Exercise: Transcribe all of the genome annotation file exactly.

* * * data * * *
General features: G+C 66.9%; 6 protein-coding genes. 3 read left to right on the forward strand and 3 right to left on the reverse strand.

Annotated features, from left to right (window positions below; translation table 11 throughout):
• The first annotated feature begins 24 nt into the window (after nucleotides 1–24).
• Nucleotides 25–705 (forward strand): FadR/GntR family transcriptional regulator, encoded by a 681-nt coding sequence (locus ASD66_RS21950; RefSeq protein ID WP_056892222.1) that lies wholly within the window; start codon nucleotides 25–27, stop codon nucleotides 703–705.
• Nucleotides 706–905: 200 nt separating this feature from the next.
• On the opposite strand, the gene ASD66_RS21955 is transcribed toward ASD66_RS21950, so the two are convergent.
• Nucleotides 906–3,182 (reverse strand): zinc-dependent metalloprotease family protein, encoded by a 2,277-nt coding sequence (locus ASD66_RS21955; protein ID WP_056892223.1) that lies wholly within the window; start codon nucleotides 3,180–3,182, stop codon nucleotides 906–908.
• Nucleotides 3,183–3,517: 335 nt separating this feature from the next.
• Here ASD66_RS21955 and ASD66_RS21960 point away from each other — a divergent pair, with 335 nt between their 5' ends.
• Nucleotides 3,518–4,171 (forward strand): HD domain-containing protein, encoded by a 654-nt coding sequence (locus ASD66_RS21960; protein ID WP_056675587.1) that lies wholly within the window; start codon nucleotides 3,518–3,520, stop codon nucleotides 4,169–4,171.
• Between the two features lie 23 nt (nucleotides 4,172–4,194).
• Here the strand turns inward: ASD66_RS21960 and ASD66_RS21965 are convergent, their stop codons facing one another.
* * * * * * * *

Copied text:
General features: G+C 66.9%; 6 protein-coding genes. 3 read left to right on the forward strand and 3 right to left on the reverse strand.

Annotated features, from left to right (window positions below; translation table 11 throughout):
• The first annotated feature begins 24 nt into the window (after nucleotides 1–24).
• Nucleotides 25–705 (forward strand): FadR/GntR family transcriptional regulator, encoded by a 681-nt coding sequence (locus ASD66_RS21950; RefSeq protein ID WP_056892222.1) that lies wholly within the window; start codon nucleotides 25–27, stop codon nucleotides 703–705.
• Nucleotides 706–905: 200 nt separating this feature from the next.
• On the opposite strand, the gene ASD66_RS21955 is transcribed toward ASD66_RS21950, so the two are convergent.
• Nucleotides 906–3,182 (reverse strand): zinc-dependent metalloprotease family protein, encoded by a 2,277-nt coding sequence (locus ASD66_RS21955; protein ID WP_056892223.1) that lies wholly within the window; start codon nucleotides 3,180–3,182, stop codon nucleotides 906–908.
• Nucleotides 3,183–3,517: 335 nt separating this feature from the next.
• Here ASD66_RS21955 and ASD66_RS21960 point away from each other — a divergent pair, with 335 nt between their 5' ends.
• Nucleotides 3,518–4,171 (forward strand): HD domain-containing protein, encoded by a 654-nt coding sequence (locus ASD66_RS21960; protein ID WP_056675587.1) that lies wholly within the window; start codon nucleotides 3,518–3,520, stop codon nucleotides 4,169–4,171.
• Between the two features lie 23 nt (nucleotides 4,172–4,194).
• Here the strand turns inward: ASD66_RS21960 and ASD66_RS21965 are convergent, their stop codons facing one another.